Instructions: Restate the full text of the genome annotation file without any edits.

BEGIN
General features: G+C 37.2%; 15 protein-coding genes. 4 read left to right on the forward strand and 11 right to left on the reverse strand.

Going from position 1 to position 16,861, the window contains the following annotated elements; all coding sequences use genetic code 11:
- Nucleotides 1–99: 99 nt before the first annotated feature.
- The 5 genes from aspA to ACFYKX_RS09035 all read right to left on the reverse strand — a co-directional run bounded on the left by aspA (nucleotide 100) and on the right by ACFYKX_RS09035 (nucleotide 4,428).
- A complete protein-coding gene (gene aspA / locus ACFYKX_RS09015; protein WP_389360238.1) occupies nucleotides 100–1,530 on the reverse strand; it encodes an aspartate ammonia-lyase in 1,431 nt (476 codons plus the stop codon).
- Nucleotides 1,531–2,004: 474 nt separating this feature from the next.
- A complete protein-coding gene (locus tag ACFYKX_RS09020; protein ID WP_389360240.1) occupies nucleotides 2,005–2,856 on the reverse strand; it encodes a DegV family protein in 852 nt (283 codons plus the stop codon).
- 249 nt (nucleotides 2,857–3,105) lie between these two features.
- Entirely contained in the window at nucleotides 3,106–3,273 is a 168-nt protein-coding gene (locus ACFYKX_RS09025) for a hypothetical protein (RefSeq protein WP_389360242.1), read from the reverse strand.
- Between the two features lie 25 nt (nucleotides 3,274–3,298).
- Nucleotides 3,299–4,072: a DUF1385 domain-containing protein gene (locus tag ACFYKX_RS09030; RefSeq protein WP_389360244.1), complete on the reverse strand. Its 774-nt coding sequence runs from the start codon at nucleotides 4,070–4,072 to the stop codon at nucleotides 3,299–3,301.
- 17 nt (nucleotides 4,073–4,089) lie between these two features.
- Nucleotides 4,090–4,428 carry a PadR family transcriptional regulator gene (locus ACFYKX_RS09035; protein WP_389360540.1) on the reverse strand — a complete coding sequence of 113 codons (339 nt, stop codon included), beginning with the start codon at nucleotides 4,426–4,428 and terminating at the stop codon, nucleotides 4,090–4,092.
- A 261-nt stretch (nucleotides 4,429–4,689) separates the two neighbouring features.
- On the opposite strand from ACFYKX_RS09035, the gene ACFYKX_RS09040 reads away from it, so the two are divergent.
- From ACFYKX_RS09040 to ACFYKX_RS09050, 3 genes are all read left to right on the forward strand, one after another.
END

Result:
General features: G+C 37.2%; 15 protein-coding genes. 4 read left to right on the forward strand and 11 right to left on the reverse strand.

Going from position 1 to position 16,861, the window contains the following annotated elements; all coding sequences use genetic code 11:
- Nucleotides 1–99: 99 nt before the first annotated feature.
- The 5 genes from aspA to ACFYKX_RS09035 all read right to left on the reverse strand — a co-directional run bounded on the left by aspA (nucleotide 100) and on the right by ACFYKX_RS09035 (nucleotide 4,428).
- A complete protein-coding gene (gene aspA / locus ACFYKX_RS09015; protein WP_389360238.1) occupies nucleotides 100–1,530 on the reverse strand; it encodes an aspartate ammonia-lyase in 1,431 nt (476 codons plus the stop codon).
- Nucleotides 1,531–2,004: 474 nt separating this feature from the next.
- A complete protein-coding gene (locus tag ACFYKX_RS09020; protein ID WP_389360240.1) occupies nucleotides 2,005–2,856 on the reverse strand; it encodes a DegV family protein in 852 nt (283 codons plus the stop codon).
- 249 nt (nucleotides 2,857–3,105) lie between these two features.
- Entirely contained in the window at nucleotides 3,106–3,273 is a 168-nt protein-coding gene (locus ACFYKX_RS09025) for a hypothetical protein (RefSeq protein WP_389360242.1), read from the reverse strand.
- Between the two features lie 25 nt (nucleotides 3,274–3,298).
- Nucleotides 3,299–4,072: a DUF1385 domain-containing protein gene (locus tag ACFYKX_RS09030; RefSeq protein WP_389360244.1), complete on the reverse strand. Its 774-nt coding sequence runs from the start codon at nucleotides 4,070–4,072 to the stop codon at nucleotides 3,299–3,301.
- 17 nt (nucleotides 4,073–4,089) lie between these two features.
- Nucleotides 4,090–4,428 carry a PadR family transcriptional regulator gene (locus ACFYKX_RS09035; protein WP_389360540.1) on the reverse strand — a complete coding sequence of 113 codons (339 nt, stop codon included), beginning with the start codon at nucleotides 4,426–4,428 and terminating at the stop codon, nucleotides 4,090–4,092.
- A 261-nt stretch (nucleotides 4,429–4,689) separates the two neighbouring features.
- On the opposite strand from ACFYKX_RS09035, the gene ACFYKX_RS09040 reads away from it, so the two are divergent.
- From ACFYKX_RS09040 to ACFYKX_RS09050, 3 genes are all read left to right on the forward strand, one after another.